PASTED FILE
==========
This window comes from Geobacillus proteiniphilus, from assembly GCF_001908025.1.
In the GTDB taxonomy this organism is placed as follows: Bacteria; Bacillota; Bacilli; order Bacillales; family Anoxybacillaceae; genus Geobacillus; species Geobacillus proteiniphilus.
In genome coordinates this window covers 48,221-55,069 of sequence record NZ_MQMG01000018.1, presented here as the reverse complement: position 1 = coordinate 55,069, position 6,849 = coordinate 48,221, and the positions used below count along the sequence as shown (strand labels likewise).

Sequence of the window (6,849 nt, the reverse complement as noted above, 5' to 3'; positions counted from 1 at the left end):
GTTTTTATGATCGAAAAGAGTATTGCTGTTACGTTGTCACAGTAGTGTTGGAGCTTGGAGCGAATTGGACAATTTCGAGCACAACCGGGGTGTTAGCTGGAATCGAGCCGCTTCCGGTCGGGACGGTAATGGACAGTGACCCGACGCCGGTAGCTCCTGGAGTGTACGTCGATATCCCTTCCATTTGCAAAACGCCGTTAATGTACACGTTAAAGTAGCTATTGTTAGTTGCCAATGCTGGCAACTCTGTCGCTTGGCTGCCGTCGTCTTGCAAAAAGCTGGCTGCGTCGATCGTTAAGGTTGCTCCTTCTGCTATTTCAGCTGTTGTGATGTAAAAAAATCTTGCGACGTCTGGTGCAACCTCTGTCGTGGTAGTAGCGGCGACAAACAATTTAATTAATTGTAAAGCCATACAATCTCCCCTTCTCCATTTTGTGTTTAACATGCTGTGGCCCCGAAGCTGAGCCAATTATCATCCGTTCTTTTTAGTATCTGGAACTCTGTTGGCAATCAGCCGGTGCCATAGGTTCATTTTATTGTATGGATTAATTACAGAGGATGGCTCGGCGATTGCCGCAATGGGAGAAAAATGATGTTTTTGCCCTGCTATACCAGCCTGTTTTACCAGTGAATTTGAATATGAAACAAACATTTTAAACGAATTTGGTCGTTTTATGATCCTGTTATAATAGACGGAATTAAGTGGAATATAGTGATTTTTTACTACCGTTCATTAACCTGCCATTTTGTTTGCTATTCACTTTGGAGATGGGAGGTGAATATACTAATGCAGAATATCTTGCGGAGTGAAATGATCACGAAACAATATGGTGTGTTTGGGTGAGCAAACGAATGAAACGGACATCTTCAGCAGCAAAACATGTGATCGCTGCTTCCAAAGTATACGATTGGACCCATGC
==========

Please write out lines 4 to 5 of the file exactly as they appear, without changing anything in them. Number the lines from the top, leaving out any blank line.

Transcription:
Sequence of the window (6,849 nt, the reverse complement as noted above, 5' to 3'; positions counted from 1 at the left end):
GTTTTTATGATCGAAAAGAGTATTGCTGTTACGTTGTCACAGTAGTGTTGGAGCTTGGAGCGAATTGGACAATTTCGAGCACAACCGGGGTGTTAGCTGGAATCGAGCCGCTTCCGGTCGGGACGGTAATGGACAGTGACCCGACGCCGGTAGCTCCTGGAGTGTACGTCGATATCCCTTCCATTTGCAAAACGCCGTTAATGTACACGTTAAAGTAGCTATTGTTAGTTGCCAATGCTGGCAACTCTGTCGCTTGGCTGCCGTCGTCTTGCAAAAAGCTGGCTGCGTCGATCGTTAAGGTTGCTCCTTCTGCTATTTCAGCTGTTGTGATGTAAAAAAATCTTGCGACGTCTGGTGCAACCTCTGTCGTGGTAGTAGCGGCGACAAACAATTTAATTAATTGTAAAGCCATACAATCTCCCCTTCTCCATTTTGTGTTTAACATGCTGTGGCCCCGAAGCTGAGCCAATTATCATCCGTTCTTTTTAGTATCTGGAACTCTGTTGGCAATCAGCCGGTGCCATAGGTTCATTTTATTGTATGGATTAATTACAGAGGATGGCTCGGCGATTGCCGCAATGGGAGAAAAATGATGTTTTTGCCCTGCTATACCAGCCTGTTTTACCAGTGAATTTGAATATGAAACAAACATTTTAAACGAATTTGGTCGTTTTATGATCCTGTTATAATAGACGGAATTAAGTGGAATATAGTGATTTTTTACTACCGTTCATTAACCTGCCATTTTGTTTGCTATTCACTTTGGAGATGGGAGGTGAATATACTAATGCAGAATATCTTGCGGAGTGAAATGATCACGAAACAATATGGTGTGTTTGGGTGAGCAAACGAATGAAACGGACATCTTCAGCAGCAAAACATGTGATCGCTGCTTCCAAAGTATACGATTGGACCCATGC